Friday, 3 November 2006

Feeling choughed

A flock of white-winged choughs dropped in to feed the other day. A friend remarked that choughs had an interesting disjunct distribution. (Yes, these are the sorts of conversations I have. These and the very undergraduate ones. And both are punctuated by not very well thought out rants.) He meant worldwide—they're found in Australia and the Himalayas.

'And Europe,' I said.

He looked at me doubtfully.

'Oh, yes, they're found in the Alps and along the western sea cliffs in Britain,' I said. 'I've got a book on crows, I'll look them up.'

'But they're not crows,' he said.

And there's that common name problem again. Choughs of all types belong to an evolutionary lineage (clade) of birds that includes birds of paradise, crows, ravens, jays and shrikes. The birds in this clade are clustered into three groups:
  • birds of paradise
  • crows, ravens, jays, shrikes and non-Australian choughs (Pyrrhocorax pyrrhocorax and P. graculus)
  • white-winged choughs (Corcorax melanorhamphos) and apostlebirds

So the choughs are all related if you trace their ancestry back far enough but the two modern groups (Pyrrhocorax and Corcorax) are not the same. They share a common name because they look similar: they're mid-sized black birds with curved bills.

Pyrrhocorax choughs live on cliffs and mountains in the more remote parts of Europe and Asia. Their closest relative is a strange black bird, the ratchet-tailed tree pie (Temnurus temnurus) of China, which has a long tail like a row of fish bones.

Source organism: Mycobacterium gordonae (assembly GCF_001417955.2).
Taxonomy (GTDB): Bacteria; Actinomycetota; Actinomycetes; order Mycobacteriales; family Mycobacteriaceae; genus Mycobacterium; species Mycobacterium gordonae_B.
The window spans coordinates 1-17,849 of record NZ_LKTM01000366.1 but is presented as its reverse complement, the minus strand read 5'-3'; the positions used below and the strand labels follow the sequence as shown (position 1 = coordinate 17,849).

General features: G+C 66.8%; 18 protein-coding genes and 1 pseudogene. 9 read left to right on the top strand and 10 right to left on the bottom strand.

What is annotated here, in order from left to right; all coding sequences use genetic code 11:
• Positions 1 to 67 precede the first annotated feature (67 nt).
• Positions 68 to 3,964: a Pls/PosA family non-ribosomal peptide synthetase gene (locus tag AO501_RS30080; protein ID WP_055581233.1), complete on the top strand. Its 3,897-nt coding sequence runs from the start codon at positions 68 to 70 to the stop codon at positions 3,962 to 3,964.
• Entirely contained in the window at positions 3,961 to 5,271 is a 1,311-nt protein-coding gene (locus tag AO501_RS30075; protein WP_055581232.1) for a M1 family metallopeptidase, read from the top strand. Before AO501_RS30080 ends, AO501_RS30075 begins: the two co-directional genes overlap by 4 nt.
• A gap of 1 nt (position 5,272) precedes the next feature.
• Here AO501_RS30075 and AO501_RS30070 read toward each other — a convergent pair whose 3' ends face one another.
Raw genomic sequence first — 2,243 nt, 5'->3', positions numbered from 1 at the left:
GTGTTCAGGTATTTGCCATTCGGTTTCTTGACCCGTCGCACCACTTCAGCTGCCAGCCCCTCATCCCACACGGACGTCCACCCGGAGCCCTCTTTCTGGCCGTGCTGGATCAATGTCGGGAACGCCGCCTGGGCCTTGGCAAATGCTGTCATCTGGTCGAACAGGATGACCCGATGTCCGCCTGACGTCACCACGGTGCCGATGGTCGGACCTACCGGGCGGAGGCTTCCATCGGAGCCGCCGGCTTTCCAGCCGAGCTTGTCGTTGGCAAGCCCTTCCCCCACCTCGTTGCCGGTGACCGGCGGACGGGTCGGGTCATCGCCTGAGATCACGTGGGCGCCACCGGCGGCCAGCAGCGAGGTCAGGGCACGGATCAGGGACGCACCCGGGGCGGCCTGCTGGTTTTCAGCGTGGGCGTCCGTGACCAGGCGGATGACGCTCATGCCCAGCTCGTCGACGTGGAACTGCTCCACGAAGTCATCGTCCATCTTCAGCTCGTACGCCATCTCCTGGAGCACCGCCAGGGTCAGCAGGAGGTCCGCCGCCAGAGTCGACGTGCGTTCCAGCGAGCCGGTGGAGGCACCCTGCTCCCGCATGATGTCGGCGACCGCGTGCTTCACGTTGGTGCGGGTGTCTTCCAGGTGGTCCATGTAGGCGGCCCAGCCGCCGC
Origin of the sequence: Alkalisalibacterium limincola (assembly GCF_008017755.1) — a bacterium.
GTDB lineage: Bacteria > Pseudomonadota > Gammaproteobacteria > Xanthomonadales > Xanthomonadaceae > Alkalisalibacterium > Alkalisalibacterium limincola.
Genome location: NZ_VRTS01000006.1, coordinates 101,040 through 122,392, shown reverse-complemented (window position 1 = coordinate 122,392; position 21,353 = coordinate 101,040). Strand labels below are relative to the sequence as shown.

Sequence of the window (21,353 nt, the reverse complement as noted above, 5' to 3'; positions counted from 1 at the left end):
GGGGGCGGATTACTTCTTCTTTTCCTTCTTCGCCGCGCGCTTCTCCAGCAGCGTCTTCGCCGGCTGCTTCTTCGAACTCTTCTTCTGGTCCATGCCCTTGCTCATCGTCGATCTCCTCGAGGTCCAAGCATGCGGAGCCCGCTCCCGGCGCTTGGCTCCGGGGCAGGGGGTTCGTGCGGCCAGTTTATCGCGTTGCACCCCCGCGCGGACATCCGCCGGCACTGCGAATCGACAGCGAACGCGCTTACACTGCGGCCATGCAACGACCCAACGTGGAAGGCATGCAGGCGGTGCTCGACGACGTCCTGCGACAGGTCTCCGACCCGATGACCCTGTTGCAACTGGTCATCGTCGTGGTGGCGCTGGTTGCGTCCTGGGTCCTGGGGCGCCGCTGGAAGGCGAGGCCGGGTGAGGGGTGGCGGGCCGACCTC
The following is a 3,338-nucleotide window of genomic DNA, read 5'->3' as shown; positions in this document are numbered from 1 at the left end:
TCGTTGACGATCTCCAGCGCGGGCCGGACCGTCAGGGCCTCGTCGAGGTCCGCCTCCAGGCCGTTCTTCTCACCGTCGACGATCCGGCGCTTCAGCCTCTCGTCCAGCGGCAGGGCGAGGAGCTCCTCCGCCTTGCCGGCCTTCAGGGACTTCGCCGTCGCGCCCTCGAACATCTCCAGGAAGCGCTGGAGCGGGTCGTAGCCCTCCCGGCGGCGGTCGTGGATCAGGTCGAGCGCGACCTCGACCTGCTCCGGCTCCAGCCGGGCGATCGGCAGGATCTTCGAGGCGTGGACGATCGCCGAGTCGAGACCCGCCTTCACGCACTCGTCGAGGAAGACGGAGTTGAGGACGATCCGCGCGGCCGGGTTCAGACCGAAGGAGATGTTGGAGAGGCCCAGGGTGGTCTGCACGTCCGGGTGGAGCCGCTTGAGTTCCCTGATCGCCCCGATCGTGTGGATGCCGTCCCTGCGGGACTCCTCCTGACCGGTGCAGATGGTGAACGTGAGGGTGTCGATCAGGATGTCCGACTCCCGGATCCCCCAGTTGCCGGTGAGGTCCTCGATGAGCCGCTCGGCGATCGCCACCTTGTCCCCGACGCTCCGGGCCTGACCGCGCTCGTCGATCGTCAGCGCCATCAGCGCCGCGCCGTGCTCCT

White-winged choughs are restricted to SE Australia, where they live in open woodland. Unlike the others, they are sociable birds that hang around in parties of up to a dozen individuals. They share this behaviour with their equally gregarious relatives, the apostlebirds Struthidea cinerea. (The Australian Museum has an MP3 file of the white-wings calls.)

Read more

Barker, FK, Cibois, A, Schikler, P, Feinstein, J. & Cracraft, J. (2004). Phylogeny and diversification of the largest avian radiation. Proceedings of the National Academy of Sciences of the United States of America 101 (30): 11040 – 11045.

Ericson, PGP & Johansson, US. (2003). Phylogeny of Passerida (Aves : Passeriformes) based on nuclear and mitochondrial sequence data. Molecular Phylogenetics and Evolution 29 (1): 126 – 138.

Jonsson, KA & Fjelds̴, J. (2006). A phylogenetic supertree of oscine passerine birds (Aves : Passeri). Zoologica Scripta 35 (2): 149 Р186.


Duncan said...

Birds with personality. Speaking of conversations, had an involved one with a birder from Africa on all the different ways you could pronounce chough, and which was the correct one.

Snail said...

What was the conclusion? I've always pronounced the word 'chuff' (hence the title of the post). Do South Africans say it differently?

Duncan said...

I'm with you Snail.